ATLANTA (AP) -- Cost overruns at a plant under construction in Mississippi pulled down first-quarter profit for Southern Co., the Atlanta-based electric utility said Wednesday.
The company earned $81 million, or 9 cents per share, for the first three months of the year. That compares with earnings of $368 million, or 42 cents per share, in the first quarter of 2012.
Southern Co. said the results include two major charges against its earnings.
The largest was a $333 million after-tax charge related to increased construction costs for a project in Mississippi. The price tag on the plant, being built in Kemper County, has risen to about $3.42 billion from $2.88 billion, due to labor costs, piping and other material expenses, engineering and support costs and productivity decreases.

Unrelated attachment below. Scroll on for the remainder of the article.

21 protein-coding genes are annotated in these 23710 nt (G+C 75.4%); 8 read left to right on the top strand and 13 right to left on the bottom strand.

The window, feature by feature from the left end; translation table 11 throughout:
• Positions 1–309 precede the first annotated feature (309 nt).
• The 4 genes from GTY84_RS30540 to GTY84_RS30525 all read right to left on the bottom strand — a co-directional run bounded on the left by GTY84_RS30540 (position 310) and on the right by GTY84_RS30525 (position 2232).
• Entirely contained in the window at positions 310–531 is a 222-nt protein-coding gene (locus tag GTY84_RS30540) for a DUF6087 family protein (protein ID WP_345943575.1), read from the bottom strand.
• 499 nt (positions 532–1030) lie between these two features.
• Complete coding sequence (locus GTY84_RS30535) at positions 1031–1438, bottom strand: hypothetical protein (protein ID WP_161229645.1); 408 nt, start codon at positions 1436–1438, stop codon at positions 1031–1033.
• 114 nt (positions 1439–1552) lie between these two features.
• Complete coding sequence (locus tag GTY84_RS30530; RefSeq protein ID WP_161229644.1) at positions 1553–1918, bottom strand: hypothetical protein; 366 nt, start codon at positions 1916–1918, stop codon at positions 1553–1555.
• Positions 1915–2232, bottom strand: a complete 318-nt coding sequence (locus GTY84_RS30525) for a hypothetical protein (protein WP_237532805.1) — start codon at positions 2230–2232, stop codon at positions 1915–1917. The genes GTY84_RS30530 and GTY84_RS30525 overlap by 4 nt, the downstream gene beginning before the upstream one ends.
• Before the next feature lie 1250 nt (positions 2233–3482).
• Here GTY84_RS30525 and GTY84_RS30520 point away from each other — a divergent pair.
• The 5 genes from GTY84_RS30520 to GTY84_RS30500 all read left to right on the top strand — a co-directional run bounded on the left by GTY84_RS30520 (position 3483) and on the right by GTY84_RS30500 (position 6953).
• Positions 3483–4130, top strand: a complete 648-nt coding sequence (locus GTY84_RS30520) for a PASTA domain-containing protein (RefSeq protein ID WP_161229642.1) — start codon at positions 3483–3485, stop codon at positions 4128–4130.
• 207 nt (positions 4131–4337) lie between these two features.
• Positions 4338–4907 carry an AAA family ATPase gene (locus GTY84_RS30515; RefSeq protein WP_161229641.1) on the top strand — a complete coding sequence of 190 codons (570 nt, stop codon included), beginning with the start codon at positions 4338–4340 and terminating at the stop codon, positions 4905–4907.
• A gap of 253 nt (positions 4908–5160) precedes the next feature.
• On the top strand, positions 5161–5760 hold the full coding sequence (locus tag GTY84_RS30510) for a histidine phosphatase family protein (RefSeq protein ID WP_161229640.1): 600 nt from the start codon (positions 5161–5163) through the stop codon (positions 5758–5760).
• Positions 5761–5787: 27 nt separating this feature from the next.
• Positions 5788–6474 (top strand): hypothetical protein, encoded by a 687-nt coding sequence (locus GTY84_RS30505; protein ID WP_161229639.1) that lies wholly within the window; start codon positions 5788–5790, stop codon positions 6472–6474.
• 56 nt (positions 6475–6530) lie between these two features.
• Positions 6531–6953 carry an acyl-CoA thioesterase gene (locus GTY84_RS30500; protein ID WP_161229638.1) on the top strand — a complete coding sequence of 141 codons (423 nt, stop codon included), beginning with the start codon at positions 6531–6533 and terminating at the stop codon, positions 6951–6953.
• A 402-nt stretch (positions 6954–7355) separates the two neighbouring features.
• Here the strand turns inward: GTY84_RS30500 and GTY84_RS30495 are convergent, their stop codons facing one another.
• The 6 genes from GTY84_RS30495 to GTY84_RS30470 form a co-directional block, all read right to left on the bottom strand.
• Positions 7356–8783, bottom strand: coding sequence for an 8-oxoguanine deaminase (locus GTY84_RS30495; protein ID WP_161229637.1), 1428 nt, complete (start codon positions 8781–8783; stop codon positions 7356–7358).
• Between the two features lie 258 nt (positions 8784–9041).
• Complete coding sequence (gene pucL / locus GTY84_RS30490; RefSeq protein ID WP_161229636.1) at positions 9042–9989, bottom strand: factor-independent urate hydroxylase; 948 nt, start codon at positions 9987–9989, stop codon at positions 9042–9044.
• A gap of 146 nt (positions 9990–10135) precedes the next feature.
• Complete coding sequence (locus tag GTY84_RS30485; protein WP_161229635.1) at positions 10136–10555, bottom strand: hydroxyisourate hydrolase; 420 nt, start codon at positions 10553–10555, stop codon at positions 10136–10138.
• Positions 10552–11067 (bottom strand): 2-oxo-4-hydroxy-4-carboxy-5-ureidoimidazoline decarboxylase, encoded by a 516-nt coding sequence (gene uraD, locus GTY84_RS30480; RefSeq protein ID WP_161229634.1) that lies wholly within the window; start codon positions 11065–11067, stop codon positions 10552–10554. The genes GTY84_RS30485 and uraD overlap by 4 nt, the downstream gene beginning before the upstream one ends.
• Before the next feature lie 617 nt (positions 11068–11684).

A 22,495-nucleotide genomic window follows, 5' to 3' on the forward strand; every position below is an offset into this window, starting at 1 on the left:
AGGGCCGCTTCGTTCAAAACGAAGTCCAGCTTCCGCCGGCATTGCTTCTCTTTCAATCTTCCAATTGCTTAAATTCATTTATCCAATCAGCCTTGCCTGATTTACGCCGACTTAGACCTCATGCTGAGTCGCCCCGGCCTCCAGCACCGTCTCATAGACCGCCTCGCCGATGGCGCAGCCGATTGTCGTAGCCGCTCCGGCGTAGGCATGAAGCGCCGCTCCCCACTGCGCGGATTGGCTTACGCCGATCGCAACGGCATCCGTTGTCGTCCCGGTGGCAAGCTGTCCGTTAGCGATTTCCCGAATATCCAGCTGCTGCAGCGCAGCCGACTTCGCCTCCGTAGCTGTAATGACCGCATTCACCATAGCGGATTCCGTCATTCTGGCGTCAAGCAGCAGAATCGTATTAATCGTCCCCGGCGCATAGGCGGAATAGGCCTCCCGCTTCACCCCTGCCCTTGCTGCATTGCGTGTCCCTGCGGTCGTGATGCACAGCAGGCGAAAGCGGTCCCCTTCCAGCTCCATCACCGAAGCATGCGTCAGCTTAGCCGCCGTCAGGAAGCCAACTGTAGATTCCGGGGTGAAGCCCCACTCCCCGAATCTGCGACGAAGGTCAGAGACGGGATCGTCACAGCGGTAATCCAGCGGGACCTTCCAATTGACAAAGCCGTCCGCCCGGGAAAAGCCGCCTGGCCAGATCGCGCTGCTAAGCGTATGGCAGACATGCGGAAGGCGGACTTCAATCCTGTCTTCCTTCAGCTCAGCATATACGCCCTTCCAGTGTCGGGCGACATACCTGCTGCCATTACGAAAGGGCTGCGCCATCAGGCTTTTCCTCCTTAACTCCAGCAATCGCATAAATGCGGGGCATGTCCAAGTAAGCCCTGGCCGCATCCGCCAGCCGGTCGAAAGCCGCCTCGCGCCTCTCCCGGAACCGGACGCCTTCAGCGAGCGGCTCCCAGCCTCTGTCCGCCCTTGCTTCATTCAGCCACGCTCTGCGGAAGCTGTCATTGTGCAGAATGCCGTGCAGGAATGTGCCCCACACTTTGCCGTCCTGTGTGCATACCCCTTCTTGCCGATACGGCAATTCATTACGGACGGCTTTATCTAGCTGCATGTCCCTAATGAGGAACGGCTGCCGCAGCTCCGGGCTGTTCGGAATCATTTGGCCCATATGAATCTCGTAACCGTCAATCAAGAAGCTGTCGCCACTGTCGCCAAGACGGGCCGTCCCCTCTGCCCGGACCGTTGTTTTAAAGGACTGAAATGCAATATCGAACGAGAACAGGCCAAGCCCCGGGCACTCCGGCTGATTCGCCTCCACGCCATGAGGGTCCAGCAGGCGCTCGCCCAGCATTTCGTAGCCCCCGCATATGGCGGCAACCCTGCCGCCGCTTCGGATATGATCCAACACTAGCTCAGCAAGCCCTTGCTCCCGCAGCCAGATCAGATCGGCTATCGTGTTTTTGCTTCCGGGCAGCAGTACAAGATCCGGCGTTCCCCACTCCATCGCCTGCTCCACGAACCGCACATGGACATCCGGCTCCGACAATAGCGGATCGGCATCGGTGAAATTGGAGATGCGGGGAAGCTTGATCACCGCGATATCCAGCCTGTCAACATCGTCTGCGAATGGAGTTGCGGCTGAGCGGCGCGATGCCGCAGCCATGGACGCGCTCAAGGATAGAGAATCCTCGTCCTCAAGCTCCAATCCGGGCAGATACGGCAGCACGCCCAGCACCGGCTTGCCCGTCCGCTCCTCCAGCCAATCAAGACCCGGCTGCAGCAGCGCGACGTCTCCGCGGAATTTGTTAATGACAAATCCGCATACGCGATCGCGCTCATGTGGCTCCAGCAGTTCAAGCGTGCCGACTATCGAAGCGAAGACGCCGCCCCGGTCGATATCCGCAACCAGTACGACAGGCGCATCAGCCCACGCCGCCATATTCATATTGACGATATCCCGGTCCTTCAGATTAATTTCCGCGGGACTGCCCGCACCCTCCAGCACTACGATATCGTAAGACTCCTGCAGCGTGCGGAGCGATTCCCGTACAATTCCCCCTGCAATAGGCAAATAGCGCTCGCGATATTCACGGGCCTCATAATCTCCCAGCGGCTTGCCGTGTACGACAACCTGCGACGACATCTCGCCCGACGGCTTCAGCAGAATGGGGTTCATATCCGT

The plant will take lignite, a form of soft coal, crush it and turn it into a gas before burning it to generate electricity. It will use technology designed to strip out carbon dioxide and other hazardous gases from the gasified lignite.
Southern Co. also recorded a charge of $16 million tied to the restructuring of a leveraged lease investment during the quarter.
Excluding these items, the utility said its adjusted earnings came to 49 cents per share for the period.
Total revenue reached $3.9 billion for the period, up more than 8 percent from the $3.6 billion last year.
Analysts, on average, were expecting earnings of 50 cents per share for the period on revenue of $3.78 billion.
"We continue to see positive signs of emerging economic growth in the Southeast, albeit at a slow pace," Thomas Fanning, Southern Co.'s chairman, president and CEO said in a statement. "Activity in our economic development pipeline remains robust, and housing-related manufacturing segments are beginning to strengthen as well. These developments bode well for the recovery of our region and the future of our business."
Southern Co. has 4.4 million customers and owns electric utilities in four states. Its stock fell 63 cents to $48.02 by early afternoon.
- Utility Industry